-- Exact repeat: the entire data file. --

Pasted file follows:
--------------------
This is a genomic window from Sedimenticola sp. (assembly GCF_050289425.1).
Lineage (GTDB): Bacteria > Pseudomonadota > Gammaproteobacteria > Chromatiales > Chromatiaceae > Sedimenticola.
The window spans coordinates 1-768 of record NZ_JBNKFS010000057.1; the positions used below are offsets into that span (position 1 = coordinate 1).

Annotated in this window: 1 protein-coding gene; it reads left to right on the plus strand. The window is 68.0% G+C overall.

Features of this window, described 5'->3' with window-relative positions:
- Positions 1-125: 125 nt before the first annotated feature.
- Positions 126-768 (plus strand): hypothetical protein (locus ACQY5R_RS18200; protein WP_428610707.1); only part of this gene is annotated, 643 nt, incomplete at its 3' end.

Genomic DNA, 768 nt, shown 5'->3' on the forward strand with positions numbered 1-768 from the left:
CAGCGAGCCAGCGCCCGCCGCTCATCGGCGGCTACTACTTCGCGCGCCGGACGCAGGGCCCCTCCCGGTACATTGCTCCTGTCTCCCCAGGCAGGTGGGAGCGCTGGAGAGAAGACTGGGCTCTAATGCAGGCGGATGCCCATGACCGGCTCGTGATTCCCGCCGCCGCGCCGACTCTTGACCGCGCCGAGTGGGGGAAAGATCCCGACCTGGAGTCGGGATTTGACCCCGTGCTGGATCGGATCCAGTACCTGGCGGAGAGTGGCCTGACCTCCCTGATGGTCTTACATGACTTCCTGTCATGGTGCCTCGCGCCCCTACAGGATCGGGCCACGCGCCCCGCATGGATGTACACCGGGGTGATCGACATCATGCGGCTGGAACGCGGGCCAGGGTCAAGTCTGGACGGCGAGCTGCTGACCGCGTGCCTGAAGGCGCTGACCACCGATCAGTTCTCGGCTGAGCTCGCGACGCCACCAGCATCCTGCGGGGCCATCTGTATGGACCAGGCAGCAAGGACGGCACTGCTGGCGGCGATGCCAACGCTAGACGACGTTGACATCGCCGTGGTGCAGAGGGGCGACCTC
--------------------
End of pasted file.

This is a genomic window from Sedimenticola sp. (assembly GCF_050289425.1).
Lineage (GTDB): Bacteria > Pseudomonadota > Gammaproteobacteria > Chromatiales > Chromatiaceae > Sedimenticola.
The window spans coordinates 1-768 of record NZ_JBNKFS010000057.1; the positions used below are offsets into that span (position 1 = coordinate 1).

Annotated in this window: 1 protein-coding gene; it reads left to right on the plus strand. The window is 68.0% G+C overall.

Features of this window, described 5'->3' with window-relative positions:
- Positions 1-125: 125 nt before the first annotated feature.
- Positions 126-768 (plus strand): hypothetical protein (locus ACQY5R_RS18200; protein WP_428610707.1); only part of this gene is annotated, 643 nt, incomplete at its 3' end.

Genomic DNA, 768 nt, shown 5'->3' on the forward strand with positions numbered 1-768 from the left:
CAGCGAGCCAGCGCCCGCCGCTCATCGGCGGCTACTACTTCGCGCGCCGGACGCAGGGCCCCTCCCGGTACATTGCTCCTGTCTCCCCAGGCAGGTGGGAGCGCTGGAGAGAAGACTGGGCTCTAATGCAGGCGGATGCCCATGACCGGCTCGTGATTCCCGCCGCCGCGCCGACTCTTGACCGCGCCGAGTGGGGGAAAGATCCCGACCTGGAGTCGGGATTTGACCCCGTGCTGGATCGGATCCAGTACCTGGCGGAGAGTGGCCTGACCTCCCTGATGGTCTTACATGACTTCCTGTCATGGTGCCTCGCGCCCCTACAGGATCGGGCCACGCGCCCCGCATGGATGTACACCGGGGTGATCGACATCATGCGGCTGGAACGCGGGCCAGGGTCAAGTCTGGACGGCGAGCTGCTGACCGCGTGCCTGAAGGCGCTGACCACCGATCAGTTCTCGGCTGAGCTCGCGACGCCACCAGCATCCTGCGGGGCCATCTGTATGGACCAGGCAGCAAGGACGGCACTGCTGGCGGCGATGCCAACGCTAGACGACGTTGACATCGCCGTGGTGCAGAGGGGCGACCTC